Portland, Ore (Coin) – Oregon residents have a new state map showing the risk of property damage by wildfires.
The Durland-City interface and statewide wildfire map released live on Thursday is a colorful illustration of wildfires for all of Oregon’s 1.8 million tax bills.
The map was developed by Oregon State University. Each tax fire is based on administrative regulations approved by the Oregon Forest Board. The rules are set by the committee and list the boundaries for the wild land-city interface, how each property is classified into a hazard class, how property owners in the most severe and most vulnerable areas know their situation, and how the property can be identified.
Based on the rules, the Oregon Department of Forestry and Oregon State University have determined 4.4% of the state’s land, totaling 956,496 tax bills, in a wild-city interface.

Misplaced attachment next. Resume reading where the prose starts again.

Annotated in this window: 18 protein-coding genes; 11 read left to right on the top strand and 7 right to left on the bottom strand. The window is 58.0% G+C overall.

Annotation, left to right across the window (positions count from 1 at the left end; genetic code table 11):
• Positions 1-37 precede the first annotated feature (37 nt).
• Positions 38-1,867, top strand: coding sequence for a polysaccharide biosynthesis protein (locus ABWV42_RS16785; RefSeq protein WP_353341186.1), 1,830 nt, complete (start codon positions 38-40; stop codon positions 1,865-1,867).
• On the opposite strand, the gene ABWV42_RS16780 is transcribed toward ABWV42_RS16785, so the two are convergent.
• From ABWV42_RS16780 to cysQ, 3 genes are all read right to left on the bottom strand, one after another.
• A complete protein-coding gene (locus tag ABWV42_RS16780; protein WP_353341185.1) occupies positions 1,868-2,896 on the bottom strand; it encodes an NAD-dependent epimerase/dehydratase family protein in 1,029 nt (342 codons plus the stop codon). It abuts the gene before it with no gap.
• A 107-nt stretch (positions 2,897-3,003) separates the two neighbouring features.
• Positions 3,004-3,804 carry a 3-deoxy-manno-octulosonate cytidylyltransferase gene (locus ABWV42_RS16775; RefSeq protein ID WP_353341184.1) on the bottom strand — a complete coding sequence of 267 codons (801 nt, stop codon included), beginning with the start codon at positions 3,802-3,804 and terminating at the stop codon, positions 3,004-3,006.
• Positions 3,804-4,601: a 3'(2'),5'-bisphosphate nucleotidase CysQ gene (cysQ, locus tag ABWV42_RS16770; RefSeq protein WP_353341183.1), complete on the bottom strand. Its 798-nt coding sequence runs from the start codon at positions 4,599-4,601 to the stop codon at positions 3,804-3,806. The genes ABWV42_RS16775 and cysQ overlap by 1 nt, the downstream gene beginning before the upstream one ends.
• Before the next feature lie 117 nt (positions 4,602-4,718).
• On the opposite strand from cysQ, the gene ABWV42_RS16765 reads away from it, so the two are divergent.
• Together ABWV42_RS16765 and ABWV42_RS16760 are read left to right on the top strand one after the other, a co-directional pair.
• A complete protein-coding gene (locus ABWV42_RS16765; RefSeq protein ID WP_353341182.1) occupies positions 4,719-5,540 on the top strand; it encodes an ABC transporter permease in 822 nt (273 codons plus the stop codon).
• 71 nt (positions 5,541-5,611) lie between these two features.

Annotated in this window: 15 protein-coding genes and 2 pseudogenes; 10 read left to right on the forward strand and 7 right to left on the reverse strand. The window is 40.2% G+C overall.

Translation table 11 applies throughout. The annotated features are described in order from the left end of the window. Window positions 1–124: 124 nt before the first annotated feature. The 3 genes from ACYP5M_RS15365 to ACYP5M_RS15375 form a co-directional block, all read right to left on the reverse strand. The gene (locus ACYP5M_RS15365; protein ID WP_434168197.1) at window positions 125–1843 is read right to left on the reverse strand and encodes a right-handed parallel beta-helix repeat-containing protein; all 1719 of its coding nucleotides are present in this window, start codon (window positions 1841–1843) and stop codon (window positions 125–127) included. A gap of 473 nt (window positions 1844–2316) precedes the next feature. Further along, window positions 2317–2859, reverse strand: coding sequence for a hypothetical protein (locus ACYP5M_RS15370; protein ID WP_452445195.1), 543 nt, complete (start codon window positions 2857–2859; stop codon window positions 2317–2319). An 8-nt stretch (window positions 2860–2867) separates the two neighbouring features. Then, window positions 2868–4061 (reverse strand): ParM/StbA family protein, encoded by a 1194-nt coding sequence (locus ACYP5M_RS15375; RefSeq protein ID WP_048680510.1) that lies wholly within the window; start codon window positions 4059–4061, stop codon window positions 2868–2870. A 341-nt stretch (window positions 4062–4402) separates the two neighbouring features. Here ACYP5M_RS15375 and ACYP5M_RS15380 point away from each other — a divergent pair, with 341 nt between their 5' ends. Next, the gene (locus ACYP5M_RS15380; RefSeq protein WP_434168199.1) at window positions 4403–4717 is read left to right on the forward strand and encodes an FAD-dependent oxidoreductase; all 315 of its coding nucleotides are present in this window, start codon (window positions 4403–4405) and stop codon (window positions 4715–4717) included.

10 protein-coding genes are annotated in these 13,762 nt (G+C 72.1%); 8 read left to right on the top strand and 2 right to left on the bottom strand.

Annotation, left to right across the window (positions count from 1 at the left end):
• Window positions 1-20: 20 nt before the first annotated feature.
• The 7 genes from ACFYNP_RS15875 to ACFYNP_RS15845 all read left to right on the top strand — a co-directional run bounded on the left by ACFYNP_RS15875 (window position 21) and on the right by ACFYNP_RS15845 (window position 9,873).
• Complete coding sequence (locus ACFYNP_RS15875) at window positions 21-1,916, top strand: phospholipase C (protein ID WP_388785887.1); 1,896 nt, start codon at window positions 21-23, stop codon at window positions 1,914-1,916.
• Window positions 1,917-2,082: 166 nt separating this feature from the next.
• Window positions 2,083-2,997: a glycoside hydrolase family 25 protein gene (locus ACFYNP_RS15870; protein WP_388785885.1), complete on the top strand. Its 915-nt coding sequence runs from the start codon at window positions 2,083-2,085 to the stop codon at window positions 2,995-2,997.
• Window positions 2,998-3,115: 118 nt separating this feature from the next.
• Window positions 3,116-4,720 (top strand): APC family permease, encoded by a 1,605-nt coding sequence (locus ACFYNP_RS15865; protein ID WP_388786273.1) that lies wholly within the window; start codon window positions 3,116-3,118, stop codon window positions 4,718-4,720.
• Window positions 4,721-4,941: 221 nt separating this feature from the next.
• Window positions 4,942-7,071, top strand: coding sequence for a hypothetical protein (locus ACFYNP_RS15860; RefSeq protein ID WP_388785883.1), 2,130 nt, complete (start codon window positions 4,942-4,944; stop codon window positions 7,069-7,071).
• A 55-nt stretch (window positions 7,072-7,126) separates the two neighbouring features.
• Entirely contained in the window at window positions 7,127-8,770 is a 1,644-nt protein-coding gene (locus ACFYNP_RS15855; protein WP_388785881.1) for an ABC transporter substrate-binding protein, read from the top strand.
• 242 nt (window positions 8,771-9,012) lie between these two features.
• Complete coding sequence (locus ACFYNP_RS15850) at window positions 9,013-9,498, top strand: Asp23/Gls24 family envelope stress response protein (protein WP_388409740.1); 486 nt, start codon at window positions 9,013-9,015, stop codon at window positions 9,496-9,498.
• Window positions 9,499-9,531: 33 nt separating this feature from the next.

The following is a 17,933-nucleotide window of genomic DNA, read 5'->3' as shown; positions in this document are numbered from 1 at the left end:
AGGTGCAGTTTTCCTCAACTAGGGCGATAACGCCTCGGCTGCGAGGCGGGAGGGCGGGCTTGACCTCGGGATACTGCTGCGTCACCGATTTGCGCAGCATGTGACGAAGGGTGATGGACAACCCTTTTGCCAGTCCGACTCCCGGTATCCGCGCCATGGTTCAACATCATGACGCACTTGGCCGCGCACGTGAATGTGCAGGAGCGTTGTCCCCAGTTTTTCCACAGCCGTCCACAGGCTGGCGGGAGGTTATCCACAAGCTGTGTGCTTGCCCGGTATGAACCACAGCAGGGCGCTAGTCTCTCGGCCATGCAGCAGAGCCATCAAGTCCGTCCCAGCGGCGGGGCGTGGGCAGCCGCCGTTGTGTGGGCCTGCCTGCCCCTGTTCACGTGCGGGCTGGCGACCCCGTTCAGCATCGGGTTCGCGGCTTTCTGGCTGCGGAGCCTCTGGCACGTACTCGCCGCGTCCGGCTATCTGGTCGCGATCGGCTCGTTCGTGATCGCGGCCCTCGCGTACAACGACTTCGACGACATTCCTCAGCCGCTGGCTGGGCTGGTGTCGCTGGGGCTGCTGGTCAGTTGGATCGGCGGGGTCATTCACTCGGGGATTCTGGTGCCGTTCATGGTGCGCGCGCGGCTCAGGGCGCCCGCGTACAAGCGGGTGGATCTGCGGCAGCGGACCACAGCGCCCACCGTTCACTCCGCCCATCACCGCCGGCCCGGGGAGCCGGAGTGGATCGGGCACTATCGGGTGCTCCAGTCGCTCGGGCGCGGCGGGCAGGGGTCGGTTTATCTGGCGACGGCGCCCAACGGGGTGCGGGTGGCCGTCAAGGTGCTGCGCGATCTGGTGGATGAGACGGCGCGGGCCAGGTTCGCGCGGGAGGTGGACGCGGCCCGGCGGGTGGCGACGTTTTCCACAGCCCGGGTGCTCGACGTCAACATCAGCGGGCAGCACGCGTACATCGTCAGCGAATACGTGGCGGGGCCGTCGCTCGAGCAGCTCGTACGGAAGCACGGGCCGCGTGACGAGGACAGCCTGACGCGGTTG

8% (120,276) of Oregon’s tax returns are in the wild land-city interface and at high or extreme risk.
The established Wild-Land-City interface rules require property owners in high-risk areas to create defensive spaces or meet building code requirements on their property.
Of the 120,276 tax loopholes in the Wild Land-City interface, the state estimates that 80,000 have a structure that may require changes to meet new codes or standards.
The Oregon Department of Forest says it plans to issue a written notice to all property owners who have decided to be in high-risk areas. The notice tells them to create more defensive space or make changes to their buildings. They also tell them how to appeal their property risk category.
The Oregon Forest Department plans to hold additional information sessions to answer further questions about the function and purpose of the map and to help Oregon residents understand the appeal process.
Creating the map was a collaborative effort between the Oregon Department of Forestry, the U.S. Forest Service and Oregon State University.
The map is the result of 762 of the 2021 Senate Act. The law provides more than $ 220 million for statewide fire preparedness.